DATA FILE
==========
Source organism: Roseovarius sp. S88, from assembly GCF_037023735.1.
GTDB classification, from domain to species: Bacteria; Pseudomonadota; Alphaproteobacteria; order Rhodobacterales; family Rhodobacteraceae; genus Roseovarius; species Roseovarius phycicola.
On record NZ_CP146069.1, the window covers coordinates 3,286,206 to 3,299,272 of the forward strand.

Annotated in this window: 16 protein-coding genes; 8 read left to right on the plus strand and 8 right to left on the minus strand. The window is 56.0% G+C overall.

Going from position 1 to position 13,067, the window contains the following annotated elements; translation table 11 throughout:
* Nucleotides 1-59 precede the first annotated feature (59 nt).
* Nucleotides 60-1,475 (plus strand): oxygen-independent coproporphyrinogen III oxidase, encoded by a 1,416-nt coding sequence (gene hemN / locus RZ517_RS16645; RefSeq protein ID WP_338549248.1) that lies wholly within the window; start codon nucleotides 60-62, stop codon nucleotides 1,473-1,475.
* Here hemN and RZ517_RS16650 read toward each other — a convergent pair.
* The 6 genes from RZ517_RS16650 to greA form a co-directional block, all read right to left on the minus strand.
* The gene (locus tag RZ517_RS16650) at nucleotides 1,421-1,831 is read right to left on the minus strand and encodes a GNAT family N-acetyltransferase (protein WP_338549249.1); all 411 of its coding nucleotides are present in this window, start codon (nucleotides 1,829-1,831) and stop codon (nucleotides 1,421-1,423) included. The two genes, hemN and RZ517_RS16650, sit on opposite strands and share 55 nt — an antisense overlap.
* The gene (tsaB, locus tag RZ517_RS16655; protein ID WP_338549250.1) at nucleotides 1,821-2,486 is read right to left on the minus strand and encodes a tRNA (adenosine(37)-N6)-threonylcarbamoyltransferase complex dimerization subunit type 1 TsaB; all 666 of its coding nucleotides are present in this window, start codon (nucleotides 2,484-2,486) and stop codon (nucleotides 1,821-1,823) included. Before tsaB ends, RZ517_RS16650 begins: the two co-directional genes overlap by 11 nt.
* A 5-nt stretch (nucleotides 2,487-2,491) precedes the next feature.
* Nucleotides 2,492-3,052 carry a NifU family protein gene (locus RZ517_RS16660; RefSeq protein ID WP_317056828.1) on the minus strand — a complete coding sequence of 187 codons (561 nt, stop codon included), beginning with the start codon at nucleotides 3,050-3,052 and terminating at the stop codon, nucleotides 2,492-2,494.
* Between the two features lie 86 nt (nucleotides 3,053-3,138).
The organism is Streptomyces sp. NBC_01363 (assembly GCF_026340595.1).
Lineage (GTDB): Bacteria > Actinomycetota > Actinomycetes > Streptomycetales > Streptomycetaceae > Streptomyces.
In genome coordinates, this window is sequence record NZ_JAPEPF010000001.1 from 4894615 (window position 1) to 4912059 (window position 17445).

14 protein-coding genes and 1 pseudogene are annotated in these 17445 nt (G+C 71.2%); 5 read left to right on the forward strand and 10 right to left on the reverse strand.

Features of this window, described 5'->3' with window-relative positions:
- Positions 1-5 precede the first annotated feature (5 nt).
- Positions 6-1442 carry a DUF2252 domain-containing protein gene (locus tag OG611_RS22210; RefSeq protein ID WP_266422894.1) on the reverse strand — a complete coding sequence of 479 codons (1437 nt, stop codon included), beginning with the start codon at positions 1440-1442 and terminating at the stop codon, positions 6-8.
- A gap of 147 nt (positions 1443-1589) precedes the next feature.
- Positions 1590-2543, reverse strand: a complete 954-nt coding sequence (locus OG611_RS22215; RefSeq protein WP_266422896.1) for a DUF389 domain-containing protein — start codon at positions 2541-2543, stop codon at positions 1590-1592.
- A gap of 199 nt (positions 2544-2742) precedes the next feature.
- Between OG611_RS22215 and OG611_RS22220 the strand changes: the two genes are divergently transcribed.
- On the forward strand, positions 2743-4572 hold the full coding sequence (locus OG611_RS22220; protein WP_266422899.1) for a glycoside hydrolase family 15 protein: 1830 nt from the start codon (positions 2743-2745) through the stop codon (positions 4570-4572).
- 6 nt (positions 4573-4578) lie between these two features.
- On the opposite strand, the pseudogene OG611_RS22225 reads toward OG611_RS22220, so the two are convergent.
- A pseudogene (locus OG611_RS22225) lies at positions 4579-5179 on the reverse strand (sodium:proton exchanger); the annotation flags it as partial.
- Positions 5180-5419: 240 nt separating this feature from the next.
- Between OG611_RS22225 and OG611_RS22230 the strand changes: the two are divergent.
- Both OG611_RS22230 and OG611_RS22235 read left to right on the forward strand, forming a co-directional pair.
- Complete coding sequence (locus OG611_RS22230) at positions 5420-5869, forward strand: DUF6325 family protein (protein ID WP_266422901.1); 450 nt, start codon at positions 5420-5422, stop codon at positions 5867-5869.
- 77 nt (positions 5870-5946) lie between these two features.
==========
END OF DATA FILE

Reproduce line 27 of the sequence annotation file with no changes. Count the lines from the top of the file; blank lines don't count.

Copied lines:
- 6 nt (positions 4573-4578) lie between these two features.